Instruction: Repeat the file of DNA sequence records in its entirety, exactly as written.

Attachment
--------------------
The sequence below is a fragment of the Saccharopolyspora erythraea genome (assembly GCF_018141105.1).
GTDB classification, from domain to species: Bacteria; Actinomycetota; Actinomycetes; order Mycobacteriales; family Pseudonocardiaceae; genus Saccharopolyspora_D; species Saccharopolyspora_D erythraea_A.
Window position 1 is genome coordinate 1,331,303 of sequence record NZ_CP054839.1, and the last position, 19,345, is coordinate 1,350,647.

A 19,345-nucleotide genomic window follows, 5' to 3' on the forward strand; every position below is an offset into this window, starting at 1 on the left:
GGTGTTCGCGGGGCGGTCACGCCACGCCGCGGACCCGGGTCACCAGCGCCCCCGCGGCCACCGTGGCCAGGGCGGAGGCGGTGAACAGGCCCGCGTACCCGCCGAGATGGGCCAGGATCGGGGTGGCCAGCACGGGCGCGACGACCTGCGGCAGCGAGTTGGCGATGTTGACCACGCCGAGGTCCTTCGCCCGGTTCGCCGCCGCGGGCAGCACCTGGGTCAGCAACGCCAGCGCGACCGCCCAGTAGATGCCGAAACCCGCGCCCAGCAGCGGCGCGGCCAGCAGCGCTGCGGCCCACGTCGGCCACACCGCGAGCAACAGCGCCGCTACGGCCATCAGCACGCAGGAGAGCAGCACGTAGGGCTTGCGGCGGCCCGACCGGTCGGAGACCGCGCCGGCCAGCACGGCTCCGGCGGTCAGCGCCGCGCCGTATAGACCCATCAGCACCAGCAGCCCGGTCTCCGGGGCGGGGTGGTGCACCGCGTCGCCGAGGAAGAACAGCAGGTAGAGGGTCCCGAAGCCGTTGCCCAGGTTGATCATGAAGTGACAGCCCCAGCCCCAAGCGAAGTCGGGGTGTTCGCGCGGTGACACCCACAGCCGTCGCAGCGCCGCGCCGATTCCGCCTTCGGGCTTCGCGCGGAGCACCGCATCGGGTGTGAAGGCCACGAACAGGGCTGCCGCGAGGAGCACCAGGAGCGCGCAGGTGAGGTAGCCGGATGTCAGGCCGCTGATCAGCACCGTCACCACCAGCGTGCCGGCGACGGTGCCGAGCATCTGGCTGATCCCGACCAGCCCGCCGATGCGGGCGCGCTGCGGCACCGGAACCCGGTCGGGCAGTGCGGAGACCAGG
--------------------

The sequence below is a fragment of the Saccharopolyspora erythraea genome (assembly GCF_018141105.1).
GTDB classification, from domain to species: Bacteria; Actinomycetota; Actinomycetes; order Mycobacteriales; family Pseudonocardiaceae; genus Saccharopolyspora_D; species Saccharopolyspora_D erythraea_A.
Window position 1 is genome coordinate 1,331,303 of sequence record NZ_CP054839.1, and the last position, 19,345, is coordinate 1,350,647.

A 19,345-nucleotide genomic window follows, 5' to 3' on the forward strand; every position below is an offset into this window, starting at 1 on the left:
GGTGTTCGCGGGGCGGTCACGCCACGCCGCGGACCCGGGTCACCAGCGCCCCCGCGGCCACCGTGGCCAGGGCGGAGGCGGTGAACAGGCCCGCGTACCCGCCGAGATGGGCCAGGATCGGGGTGGCCAGCACGGGCGCGACGACCTGCGGCAGCGAGTTGGCGATGTTGACCACGCCGAGGTCCTTCGCCCGGTTCGCCGCCGCGGGCAGCACCTGGGTCAGCAACGCCAGCGCGACCGCCCAGTAGATGCCGAAACCCGCGCCCAGCAGCGGCGCGGCCAGCAGCGCTGCGGCCCACGTCGGCCACACCGCGAGCAACAGCGCCGCTACGGCCATCAGCACGCAGGAGAGCAGCACGTAGGGCTTGCGGCGGCCCGACCGGTCGGAGACCGCGCCGGCCAGCACGGCTCCGGCGGTCAGCGCCGCGCCGTATAGACCCATCAGCACCAGCAGCCCGGTCTCCGGGGCGGGGTGGTGCACCGCGTCGCCGAGGAAGAACAGCAGGTAGAGGGTCCCGAAGCCGTTGCCCAGGTTGATCATGAAGTGACAGCCCCAGCCCCAAGCGAAGTCGGGGTGTTCGCGCGGTGACACCCACAGCCGTCGCAGCGCCGCGCCGATTCCGCCTTCGGGCTTCGCGCGGAGCACCGCATCGGGTGTGAAGGCCACGAACAGGGCTGCCGCGAGGAGCACCAGGAGCGCGCAGGTGAGGTAGCCGGATGTCAGGCCGCTGATCAGCACCGTCACCACCAGCGTGCCGGCGACGGTGCCGAGCATCTGGCTGATCCCGACCAGCCCGCCGATGCGGGCGCGCTGCGGCACCGGAACCCGGTCGGGCAGTGCGGAGACCAGG